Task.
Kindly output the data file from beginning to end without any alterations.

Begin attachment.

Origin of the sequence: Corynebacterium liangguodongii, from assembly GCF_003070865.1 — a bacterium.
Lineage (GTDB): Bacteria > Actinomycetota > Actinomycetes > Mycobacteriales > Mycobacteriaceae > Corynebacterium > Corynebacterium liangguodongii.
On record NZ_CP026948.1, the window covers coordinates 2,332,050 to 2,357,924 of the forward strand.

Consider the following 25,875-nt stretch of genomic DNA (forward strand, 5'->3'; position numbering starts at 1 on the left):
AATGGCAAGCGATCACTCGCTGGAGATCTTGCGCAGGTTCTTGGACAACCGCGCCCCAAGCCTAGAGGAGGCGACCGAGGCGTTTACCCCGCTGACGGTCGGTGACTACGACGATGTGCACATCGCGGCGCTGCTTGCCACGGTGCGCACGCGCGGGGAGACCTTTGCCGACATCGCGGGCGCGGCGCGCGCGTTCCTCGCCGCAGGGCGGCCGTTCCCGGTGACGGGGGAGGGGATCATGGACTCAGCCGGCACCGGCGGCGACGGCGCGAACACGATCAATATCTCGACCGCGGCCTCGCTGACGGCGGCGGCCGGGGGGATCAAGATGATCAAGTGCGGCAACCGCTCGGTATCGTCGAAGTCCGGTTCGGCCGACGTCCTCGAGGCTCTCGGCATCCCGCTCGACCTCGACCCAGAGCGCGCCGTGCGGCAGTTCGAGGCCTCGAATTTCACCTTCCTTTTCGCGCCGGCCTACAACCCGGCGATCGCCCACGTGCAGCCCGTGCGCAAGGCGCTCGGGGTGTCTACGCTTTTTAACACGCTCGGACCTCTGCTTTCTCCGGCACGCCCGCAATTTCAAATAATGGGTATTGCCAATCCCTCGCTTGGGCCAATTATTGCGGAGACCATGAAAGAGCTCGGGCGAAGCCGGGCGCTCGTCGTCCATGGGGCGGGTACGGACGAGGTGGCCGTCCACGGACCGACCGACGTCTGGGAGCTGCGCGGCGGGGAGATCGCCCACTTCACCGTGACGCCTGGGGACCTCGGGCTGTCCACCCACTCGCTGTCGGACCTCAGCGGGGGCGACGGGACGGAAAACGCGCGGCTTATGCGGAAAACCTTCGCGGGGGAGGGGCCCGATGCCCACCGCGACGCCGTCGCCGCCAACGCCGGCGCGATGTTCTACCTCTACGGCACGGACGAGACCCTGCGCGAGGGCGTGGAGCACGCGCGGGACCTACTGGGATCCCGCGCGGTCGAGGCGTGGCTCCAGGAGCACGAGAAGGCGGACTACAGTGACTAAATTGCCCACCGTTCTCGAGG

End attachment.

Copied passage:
Origin of the sequence: Corynebacterium liangguodongii, from assembly GCF_003070865.1 — a bacterium.
Lineage (GTDB): Bacteria > Actinomycetota > Actinomycetes > Mycobacteriales > Mycobacteriaceae > Corynebacterium > Corynebacterium liangguodongii.
On record NZ_CP026948.1, the window covers coordinates 2,332,050 to 2,357,924 of the forward strand.

Consider the following 25,875-nt stretch of genomic DNA (forward strand, 5'->3'; position numbering starts at 1 on the left):
AATGGCAAGCGATCACTCGCTGGAGATCTTGCGCAGGTTCTTGGACAACCGCGCCCCAAGCCTAGAGGAGGCGACCGAGGCGTTTACCCCGCTGACGGTCGGTGACTACGACGATGTGCACATCGCGGCGCTGCTTGCCACGGTGCGCACGCGCGGGGAGACCTTTGCCGACATCGCGGGCGCGGCGCGCGCGTTCCTCGCCGCAGGGCGGCCGTTCCCGGTGACGGGGGAGGGGATCATGGACTCAGCCGGCACCGGCGGCGACGGCGCGAACACGATCAATATCTCGACCGCGGCCTCGCTGACGGCGGCGGCCGGGGGGATCAAGATGATCAAGTGCGGCAACCGCTCGGTATCGTCGAAGTCCGGTTCGGCCGACGTCCTCGAGGCTCTCGGCATCCCGCTCGACCTCGACCCAGAGCGCGCCGTGCGGCAGTTCGAGGCCTCGAATTTCACCTTCCTTTTCGCGCCGGCCTACAACCCGGCGATCGCCCACGTGCAGCCCGTGCGCAAGGCGCTCGGGGTGTCTACGCTTTTTAACACGCTCGGACCTCTGCTTTCTCCGGCACGCCCGCAATTTCAAATAATGGGTATTGCCAATCCCTCGCTTGGGCCAATTATTGCGGAGACCATGAAAGAGCTCGGGCGAAGCCGGGCGCTCGTCGTCCATGGGGCGGGTACGGACGAGGTGGCCGTCCACGGACCGACCGACGTCTGGGAGCTGCGCGGCGGGGAGATCGCCCACTTCACCGTGACGCCTGGGGACCTCGGGCTGTCCACCCACTCGCTGTCGGACCTCAGCGGGGGCGACGGGACGGAAAACGCGCGGCTTATGCGGAAAACCTTCGCGGGGGAGGGGCCCGATGCCCACCGCGACGCCGTCGCCGCCAACGCCGGCGCGATGTTCTACCTCTACGGCACGGACGAGACCCTGCGCGAGGGCGTGGAGCACGCGCGGGACCTACTGGGATCCCGCGCGGTCGAGGCGTGGCTCCAGGAGCACGAGAAGGCGGACTACAGTGACTAAATTGCCCACCGTTCTCGAGG